The gold standard assays show that a specific protein is both necessary and sufficient for the adhesion of cells to each other or to a substrate. Genetically, these properties are often established by showing that adhesion is lost when a specific gene is mutated (necessity demonstrated by loss of function, LoF), and, conversely, that expression of the protein in a heterologous system confers adhesion activity (sufficiency shown by gain of function) [18]. In practice, LoF mutations are often used to identify putative adhesins, but they can be confounded by other activities of the proteins (for instance, several putative adhesins are transcription factors, or inducers of transcription regulation, and deletions cause failure to express other cell-surface adhesins [19]).

1.6. Characteristics of Adhesin Binding

1.6.1. Adhesin Ligands and Partners

There are many ways that adhesins bind to target proteins. In fact, the standard ligand receptor terminology is often inappropriate when both binders are adhesins that contribute large binding surfaces. Thus, Figure 2 shows several examples. In (A), a protein with a well-folded domain incorporating a well-defined pocket binds to a small segment of a heterologous adhesin. This cartoon is like a classic receptor-ligand model, and an example is the Saccharomyces cerevisiae mating adhesin alpha-agglutinin, which binds the C-terminal residues of its partner, a-agglutinin subunit Aga2. The existence of such binding pockets is, of course, analogous to active sites on most enzymes. In (B) and (C), heterologous adhesins bind through interactions of larger portions of the domain surfaces. Finally, in (D), there is extensive interaction between two identical adhesins to show homophilic binding.
Figure 2. Adhesin binding to ligands and binding partners. Colors are the same Figure 1, with a heterophilic binding partner (lavender in C).

1.6.2. Adhesin Bonding

The vast majority of adhesin interactions are non-covalent. These events include all of the modes of protein-protein binding including Van der Waals, polar, and ionic interactions, as well as the hydrophobic effect between complementary surfaces. An exception is the Candida albicans adhesin Hwp1, one of a class of adhesins covalently bound to fungal cell surface through glycosyl phosphatidyl inositol (GPI) links to cell wall glucans. Hwp1 is a substrate for transglutaminase on mammalian cell surface, and the enzyme crosslinks Gln residues in the N-terminal region of Hwp1 to Lys residues on the surface of mammalian keratinocytes [20][21].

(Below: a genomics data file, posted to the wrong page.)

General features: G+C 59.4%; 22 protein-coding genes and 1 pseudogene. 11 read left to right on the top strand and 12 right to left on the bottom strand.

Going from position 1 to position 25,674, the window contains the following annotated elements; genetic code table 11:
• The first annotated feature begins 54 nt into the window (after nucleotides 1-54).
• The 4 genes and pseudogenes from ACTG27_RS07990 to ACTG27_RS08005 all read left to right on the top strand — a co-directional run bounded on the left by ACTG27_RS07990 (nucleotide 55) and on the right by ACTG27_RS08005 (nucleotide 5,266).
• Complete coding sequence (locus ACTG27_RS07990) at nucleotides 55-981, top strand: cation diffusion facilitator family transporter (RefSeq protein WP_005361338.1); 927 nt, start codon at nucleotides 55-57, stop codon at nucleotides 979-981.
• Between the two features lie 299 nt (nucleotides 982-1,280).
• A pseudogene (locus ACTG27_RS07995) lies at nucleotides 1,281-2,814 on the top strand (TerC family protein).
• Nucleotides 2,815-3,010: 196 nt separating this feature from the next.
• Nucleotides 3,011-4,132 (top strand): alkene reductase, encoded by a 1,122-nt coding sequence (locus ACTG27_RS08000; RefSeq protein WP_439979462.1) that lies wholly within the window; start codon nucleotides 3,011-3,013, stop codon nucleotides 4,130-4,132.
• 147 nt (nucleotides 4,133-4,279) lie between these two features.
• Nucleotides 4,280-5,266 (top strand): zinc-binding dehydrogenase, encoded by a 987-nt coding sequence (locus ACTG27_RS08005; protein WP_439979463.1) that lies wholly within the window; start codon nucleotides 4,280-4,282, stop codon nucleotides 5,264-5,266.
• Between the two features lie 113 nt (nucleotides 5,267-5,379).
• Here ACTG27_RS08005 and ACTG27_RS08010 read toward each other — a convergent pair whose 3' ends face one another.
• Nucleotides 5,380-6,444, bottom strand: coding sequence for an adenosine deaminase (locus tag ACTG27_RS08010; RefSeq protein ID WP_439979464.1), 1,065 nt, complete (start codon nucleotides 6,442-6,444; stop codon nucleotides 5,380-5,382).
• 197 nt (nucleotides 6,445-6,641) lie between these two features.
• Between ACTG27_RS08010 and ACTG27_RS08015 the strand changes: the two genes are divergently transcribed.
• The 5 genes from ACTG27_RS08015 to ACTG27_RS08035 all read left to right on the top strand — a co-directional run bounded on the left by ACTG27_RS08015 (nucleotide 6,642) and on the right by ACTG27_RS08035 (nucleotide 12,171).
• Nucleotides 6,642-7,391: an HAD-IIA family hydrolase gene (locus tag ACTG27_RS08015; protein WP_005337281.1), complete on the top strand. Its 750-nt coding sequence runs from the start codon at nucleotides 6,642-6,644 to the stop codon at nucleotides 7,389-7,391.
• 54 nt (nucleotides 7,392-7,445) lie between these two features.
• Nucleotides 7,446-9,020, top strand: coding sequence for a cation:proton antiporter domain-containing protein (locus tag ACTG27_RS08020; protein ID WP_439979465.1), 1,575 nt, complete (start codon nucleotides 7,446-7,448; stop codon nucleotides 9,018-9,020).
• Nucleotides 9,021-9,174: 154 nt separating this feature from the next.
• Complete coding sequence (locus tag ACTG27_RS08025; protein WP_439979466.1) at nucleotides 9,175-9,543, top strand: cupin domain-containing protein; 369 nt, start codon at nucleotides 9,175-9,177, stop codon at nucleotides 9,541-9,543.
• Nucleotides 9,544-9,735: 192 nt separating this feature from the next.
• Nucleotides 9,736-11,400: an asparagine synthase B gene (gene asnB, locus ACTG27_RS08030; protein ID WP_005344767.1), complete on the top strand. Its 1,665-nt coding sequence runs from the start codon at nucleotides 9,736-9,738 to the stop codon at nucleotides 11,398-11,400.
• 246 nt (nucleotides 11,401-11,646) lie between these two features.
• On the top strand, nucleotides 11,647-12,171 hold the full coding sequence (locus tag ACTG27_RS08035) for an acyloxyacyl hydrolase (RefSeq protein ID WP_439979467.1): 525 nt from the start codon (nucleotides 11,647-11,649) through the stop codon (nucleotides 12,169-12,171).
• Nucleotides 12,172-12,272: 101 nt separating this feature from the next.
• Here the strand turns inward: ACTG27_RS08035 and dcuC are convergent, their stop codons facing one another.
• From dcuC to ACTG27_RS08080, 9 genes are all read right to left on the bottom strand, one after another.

2. Intracellular Proteins That Moonlight as Adhesins

In both bacteria and fungi, highly expressed cytoplasmic and mitochondrial proteins have often been identified as adhesins. Among those most often identified are the glycolytic enzymes enolase and glyceraldehyde phosphate dehydrogenase (GAPDH), along with cytoplasmic chaperones. These proteins are consistently identified as cell wall components, despite their lack of secretion signals. In bacteria the mechanism of externalization is still not clear [22]. In fungi they are unconventionally secreted through the endosomal/vacuolar system [23]. Such moonlighters have often been identified as receptors for plasma and extracellular matrix (ECM) proteins.

3. Multifunctional Bacterial Adhesins

3.1. Bacillus subtilis TasA

This ~30 kD protein has a wide variety of effects. It was discovered as a component of spore coats. There are at least two forms of the protein: a soluble monomeric α/β globular form that forms amyloid-like fibers in vivo, which, however, lack canonical cross-β structure [13]. Fibrous TasA is a major component of biofilm matrix, where it contributes to biofilm wrinkling (thought to be a strategy for making nutrient channels within the biofilm [24]. Unsurprisingly, TasA determines biofilm hydrophobicity and cohesion under stress. It also contributes to antibiotic resistance of biofilms. However, TasA also acts intracellularly upstream of SinR to regulate cell fate. Mutant tasA cells form biofilms with fewer motile cells and more cells that excrete extracellular matrix components [25].

3.2. Pili Adhesins

Bacterial pili and fimbriae often have adhesion as a primary function [26][27]. The adhesins are the tip subunits in some cases, or in other cases adhesion activity is a property of the major pilin structural subunits themselves. The curli pili of gram-negative bacteria assemble in amyloid-like structures, and greatly contribute to biofilm structure and adhesiveness and antibiotic resistance. There is extensive literature on the biosynthesis, assembly, and consequences of these structures [28][29].


Gram-positive cocci like Staphylococcus and Streptococcus express MSCRAMMS (microbial surface components recognizing adhesive matrix molecules) [30]. These adhesins are cross-linked through their C-terminal residues to the wall peptidoglycan by transpeptidylation during wall synthesis [31]. Various MSCRAMMS bind to a large variety of mammalian ECM components including fibrinogen, collagens, fibronectin, cytokeratins, complement factors, and others. Most MSCRAMMS are 500–1000 amino acids. They have tandem Ig-like β-sandwich domains near the N-terminus. A primary binding site is in the linear cleft or trench between the domains. Ligand peptides dock in the cleft through sidechain interactions. Then, an unstructured segment of the protein immediately C-terminal to the second Ig-like domain locks the ligand in place by crossing on top of it. This action forms a ‘latch’ onto the first Ig-like domain by constituting an additional β-strand at the edge of one β-sheet. This dock, lock, and latch mechanism (DLL) results in an extremely strong adhesive bond. In the collagen-binding MSCRAMM CNA from Staph. aureus, the Ig-like domains are connected by a flexible linker. The two domains then close around the fiber, and the latch peptide adds stability by β-strand addition to domain I, as in DLL binding [30].